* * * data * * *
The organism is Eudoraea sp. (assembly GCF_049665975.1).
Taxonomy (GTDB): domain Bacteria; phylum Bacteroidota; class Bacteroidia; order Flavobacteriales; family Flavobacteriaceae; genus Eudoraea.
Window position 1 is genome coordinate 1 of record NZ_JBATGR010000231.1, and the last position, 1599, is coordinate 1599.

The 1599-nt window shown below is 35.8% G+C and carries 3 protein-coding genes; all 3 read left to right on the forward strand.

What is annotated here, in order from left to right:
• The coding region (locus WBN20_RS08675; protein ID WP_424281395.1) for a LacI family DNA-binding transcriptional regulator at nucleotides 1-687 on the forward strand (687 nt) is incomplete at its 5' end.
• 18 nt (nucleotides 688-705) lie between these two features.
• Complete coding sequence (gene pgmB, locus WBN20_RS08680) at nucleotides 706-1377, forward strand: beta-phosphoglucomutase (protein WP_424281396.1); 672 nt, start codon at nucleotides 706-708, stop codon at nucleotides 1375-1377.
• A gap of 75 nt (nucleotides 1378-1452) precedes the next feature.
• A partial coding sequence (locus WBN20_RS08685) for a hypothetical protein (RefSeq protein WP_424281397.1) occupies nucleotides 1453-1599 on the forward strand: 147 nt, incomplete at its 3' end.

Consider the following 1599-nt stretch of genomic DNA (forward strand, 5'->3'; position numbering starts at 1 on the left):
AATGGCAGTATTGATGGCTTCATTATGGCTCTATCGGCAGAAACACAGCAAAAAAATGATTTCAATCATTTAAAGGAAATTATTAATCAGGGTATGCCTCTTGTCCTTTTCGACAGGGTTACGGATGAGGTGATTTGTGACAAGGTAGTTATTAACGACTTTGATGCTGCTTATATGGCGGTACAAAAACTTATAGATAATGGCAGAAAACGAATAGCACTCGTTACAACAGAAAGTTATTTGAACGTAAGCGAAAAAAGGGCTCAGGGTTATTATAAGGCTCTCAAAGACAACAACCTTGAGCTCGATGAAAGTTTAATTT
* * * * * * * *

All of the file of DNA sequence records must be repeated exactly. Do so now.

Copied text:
The organism is Eudoraea sp. (assembly GCF_049665975.1).
Taxonomy (GTDB): domain Bacteria; phylum Bacteroidota; class Bacteroidia; order Flavobacteriales; family Flavobacteriaceae; genus Eudoraea.
Window position 1 is genome coordinate 1 of record NZ_JBATGR010000231.1, and the last position, 1599, is coordinate 1599.

The 1599-nt window shown below is 35.8% G+C and carries 3 protein-coding genes; all 3 read left to right on the forward strand.

What is annotated here, in order from left to right:
• The coding region (locus WBN20_RS08675; protein ID WP_424281395.1) for a LacI family DNA-binding transcriptional regulator at nucleotides 1-687 on the forward strand (687 nt) is incomplete at its 5' end.
• 18 nt (nucleotides 688-705) lie between these two features.
• Complete coding sequence (gene pgmB, locus WBN20_RS08680) at nucleotides 706-1377, forward strand: beta-phosphoglucomutase (protein WP_424281396.1); 672 nt, start codon at nucleotides 706-708, stop codon at nucleotides 1375-1377.
• A gap of 75 nt (nucleotides 1378-1452) precedes the next feature.
• A partial coding sequence (locus WBN20_RS08685) for a hypothetical protein (RefSeq protein WP_424281397.1) occupies nucleotides 1453-1599 on the forward strand: 147 nt, incomplete at its 3' end.

Consider the following 1599-nt stretch of genomic DNA (forward strand, 5'->3'; position numbering starts at 1 on the left):
AATGGCAGTATTGATGGCTTCATTATGGCTCTATCGGCAGAAACACAGCAAAAAAATGATTTCAATCATTTAAAGGAAATTATTAATCAGGGTATGCCTCTTGTCCTTTTCGACAGGGTTACGGATGAGGTGATTTGTGACAAGGTAGTTATTAACGACTTTGATGCTGCTTATATGGCGGTACAAAAACTTATAGATAATGGCAGAAAACGAATAGCACTCGTTACAACAGAAAGTTATTTGAACGTAAGCGAAAAAAGGGCTCAGGGTTATTATAAGGCTCTCAAAGACAACAACCTTGAGCTCGATGAAAGTTTAATTT